In an alternative embodiment, the application software 104 includes the capabilities for performing optical character recognition (OCR) on the captured images. That is, the captured images are converted to text characters and transmitted as text for display on a two-way pager, for example. The text may additionally be converted to speech, as an audio stream, with the audio stream being transmitted to a cellular phone, for instance.
 In either case, the two-way communication link may be realized via a wireless network, with the remote controller 140 being a wireless device, such as a two-way pager or cellular phone, for example, the GUI 141 may then be realized via a display screen of the wireless device. The RHS 100 may also translate the control commands received from the wireless device and control CE device using the application software 104.
 The OCR may optionally access a database 130 storing known menu screens for each CE device, thereby requiring only brief translations and/or status messages, such as “VCR programmed successfully” or “there was an error”. The database 130 may also store macros for common command sequences, thereby increasing user convenience. This feature is especially useful when the remote controller 140 is a wireless device with a limited user interface.
 Alternatively, the wireless device configuration may be utilized to receive confirmation messages whenever a CE device is remotely controlled. For example, when a remote control session is initiated, or terminated, a confirmation message may be forwarded to a pager, cellular phone, email, etc., such as “someone has remotely programmed the VCR”. This provides additional security to a user, in cases of tampering.
 The GUI 141 is driven by web server 102, which derives control information and video images from the application software 104 via the CGI scripts 103. Client application 144 retrieves the data from web server 102 via data network 120, pursuant to their client/server relationship.
 A database 130 may optionally be incorporated to store data, which simplifies command control of the CE device 110. For example, in the case of a VCR, web server 102 may access a VCR Plus™ database 130 to display a list of broadcast programs along with the VCR Plus™ codes, or may access an electronic program guide such as program guide used by TiVo™ with its HDD-based video recorder. A user may then view this list in the command control portion of the GUI 141 and select the desired broadcast program to record. The client application 144 then automatically transmits the corresponding selection to web server 102 via data network 120. Application software 104 receives the selected code via CGI scripts 103 and transmits the code to VCR 110 via IR transmitter 105. Thus, the remote control process is simplified.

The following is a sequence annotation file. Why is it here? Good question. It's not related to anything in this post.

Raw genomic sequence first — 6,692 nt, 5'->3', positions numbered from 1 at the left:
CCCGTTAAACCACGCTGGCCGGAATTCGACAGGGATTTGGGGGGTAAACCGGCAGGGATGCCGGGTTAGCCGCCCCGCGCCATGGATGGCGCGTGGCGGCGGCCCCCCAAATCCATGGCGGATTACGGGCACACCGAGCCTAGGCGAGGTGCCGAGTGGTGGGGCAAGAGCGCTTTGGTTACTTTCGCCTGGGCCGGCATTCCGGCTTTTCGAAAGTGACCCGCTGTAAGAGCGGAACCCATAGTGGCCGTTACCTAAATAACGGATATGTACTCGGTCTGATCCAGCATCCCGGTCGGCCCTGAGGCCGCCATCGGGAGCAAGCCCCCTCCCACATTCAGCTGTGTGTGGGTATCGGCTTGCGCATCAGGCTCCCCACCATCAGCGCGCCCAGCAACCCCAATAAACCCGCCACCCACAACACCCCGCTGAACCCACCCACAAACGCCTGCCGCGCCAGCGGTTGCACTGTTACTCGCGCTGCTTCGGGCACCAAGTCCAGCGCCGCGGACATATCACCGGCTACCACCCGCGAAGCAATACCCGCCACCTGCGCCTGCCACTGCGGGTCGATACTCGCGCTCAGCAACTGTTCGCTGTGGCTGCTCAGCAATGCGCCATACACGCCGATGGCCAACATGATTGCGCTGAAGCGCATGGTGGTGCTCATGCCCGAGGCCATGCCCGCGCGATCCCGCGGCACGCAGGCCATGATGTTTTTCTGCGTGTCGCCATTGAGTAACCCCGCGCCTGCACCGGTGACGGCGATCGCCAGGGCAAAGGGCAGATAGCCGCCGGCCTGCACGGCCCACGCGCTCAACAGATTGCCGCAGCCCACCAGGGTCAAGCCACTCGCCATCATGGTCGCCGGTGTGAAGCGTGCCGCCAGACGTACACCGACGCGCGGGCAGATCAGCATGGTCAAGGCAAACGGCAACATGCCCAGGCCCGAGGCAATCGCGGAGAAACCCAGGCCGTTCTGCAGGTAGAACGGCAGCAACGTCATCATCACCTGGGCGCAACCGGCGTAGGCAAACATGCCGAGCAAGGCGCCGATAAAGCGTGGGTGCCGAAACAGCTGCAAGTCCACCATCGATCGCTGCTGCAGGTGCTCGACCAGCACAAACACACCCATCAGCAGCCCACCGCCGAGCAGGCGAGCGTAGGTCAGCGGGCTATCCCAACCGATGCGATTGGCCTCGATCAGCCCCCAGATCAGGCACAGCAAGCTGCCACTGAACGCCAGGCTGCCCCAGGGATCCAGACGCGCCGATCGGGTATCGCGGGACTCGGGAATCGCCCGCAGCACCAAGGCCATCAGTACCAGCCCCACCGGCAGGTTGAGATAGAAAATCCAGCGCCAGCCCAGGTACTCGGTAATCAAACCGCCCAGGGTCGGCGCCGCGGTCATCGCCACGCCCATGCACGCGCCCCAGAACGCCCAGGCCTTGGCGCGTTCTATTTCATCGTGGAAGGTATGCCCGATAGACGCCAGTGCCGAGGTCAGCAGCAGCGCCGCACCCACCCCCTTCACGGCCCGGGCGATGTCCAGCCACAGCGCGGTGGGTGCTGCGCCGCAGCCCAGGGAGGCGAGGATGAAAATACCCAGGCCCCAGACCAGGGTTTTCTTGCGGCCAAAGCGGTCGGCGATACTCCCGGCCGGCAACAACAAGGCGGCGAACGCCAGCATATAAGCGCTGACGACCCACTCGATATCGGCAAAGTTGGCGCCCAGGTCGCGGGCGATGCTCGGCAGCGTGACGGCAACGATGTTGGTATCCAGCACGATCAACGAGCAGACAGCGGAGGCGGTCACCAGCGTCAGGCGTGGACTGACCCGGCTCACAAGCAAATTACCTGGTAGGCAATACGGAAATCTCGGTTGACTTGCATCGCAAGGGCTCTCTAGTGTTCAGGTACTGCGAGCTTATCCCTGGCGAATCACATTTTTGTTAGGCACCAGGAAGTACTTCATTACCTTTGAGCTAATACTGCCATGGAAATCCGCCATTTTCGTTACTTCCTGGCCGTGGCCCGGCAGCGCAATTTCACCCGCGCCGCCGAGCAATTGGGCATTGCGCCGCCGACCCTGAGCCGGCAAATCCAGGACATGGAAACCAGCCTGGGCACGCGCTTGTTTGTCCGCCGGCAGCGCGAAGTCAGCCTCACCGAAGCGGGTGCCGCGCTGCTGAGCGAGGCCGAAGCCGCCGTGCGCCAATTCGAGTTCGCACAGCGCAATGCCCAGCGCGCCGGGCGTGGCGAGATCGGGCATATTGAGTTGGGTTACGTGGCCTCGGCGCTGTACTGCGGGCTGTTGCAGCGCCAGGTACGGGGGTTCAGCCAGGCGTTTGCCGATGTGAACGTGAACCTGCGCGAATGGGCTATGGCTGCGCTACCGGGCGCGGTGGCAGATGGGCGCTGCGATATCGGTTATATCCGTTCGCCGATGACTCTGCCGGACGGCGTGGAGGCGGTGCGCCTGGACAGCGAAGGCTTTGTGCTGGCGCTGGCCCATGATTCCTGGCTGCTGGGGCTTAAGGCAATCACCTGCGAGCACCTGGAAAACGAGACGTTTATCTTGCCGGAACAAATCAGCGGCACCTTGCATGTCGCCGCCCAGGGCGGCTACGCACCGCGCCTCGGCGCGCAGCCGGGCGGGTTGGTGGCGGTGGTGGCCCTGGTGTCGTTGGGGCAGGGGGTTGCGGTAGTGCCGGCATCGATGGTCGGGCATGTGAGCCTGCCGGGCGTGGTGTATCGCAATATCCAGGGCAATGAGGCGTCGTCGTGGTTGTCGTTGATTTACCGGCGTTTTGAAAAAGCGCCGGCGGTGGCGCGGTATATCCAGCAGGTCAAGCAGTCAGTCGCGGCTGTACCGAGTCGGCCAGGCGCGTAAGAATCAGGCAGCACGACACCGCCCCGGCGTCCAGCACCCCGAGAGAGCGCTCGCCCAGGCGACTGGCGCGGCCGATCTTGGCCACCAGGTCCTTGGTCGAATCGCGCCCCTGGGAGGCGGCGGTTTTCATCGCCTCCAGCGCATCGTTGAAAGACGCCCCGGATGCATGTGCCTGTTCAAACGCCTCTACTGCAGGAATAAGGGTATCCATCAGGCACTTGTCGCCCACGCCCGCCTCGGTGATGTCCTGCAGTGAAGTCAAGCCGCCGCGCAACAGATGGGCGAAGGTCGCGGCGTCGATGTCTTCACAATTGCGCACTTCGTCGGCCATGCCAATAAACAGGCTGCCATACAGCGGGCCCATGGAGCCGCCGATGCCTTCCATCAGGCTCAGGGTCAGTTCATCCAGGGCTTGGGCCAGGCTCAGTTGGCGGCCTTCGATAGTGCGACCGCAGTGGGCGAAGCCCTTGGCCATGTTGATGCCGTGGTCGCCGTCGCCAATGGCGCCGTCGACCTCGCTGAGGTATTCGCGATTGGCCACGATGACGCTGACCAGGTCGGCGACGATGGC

Database 130 may reside anywhere on data network 120, including in the RHS 100 or remote controller 140.
 With reference now to FIG. 2, in operation, a user first initiates communications between a remote controller 140 and an apparatus or device controller (such as RHS) 100 via communication link over data network 120, in step 200. A GUI 141 is displayed to a user at the remote controller 140 in step 210. A CE device to be controlled is selected via the GUI 141 in step 220. Control initiation data is transmitted from the apparatus controller 100 to the CE device 110 in step 230. This prompts CE device 110 to output an initial video image which is captured by apparatus controller 100 via cable 115 and transmitted to remote controller 140 via data network 120 for display on GUI 141 in step 240. A user then enters a control command via GUI 141, in response to the initial video image displayed, in step 250. Here, the command may simply instruct the CE device to display a submenu, carry out a function, or terminate the remote control session. In step 260, it is determined whether a “terminate session” command was entered by a user in step 250, and, if so, an end screen is displayed at GUI 141 in step 270 and the session ends.
 If, however, the command entered in step 260 is other than a terminate-session command, the command is transmitted to CE device 110 via the remote controller 140, data network 120, and apparatus controller 100 in step 280. The apparatus carries out the corresponding function in step 285 and outputs a subsequent video image corresponding to a subsequent decision/function in step 290. The subsequent video image is transmitted to remote controller 140 via apparatus controller 100 and data network 120, and displayed on GUI 141 in step 240, thereby providing visual feedback to the user. Steps 240 to 290 are repeated until a terminate session command is input in step 250, as determined in step 260.
 This procedure is repeated for each apparatus a user wishes to control.
 Accordingly, the present invention advantageously allows remote control of a CE device 110 with visual feedback over a data network 120.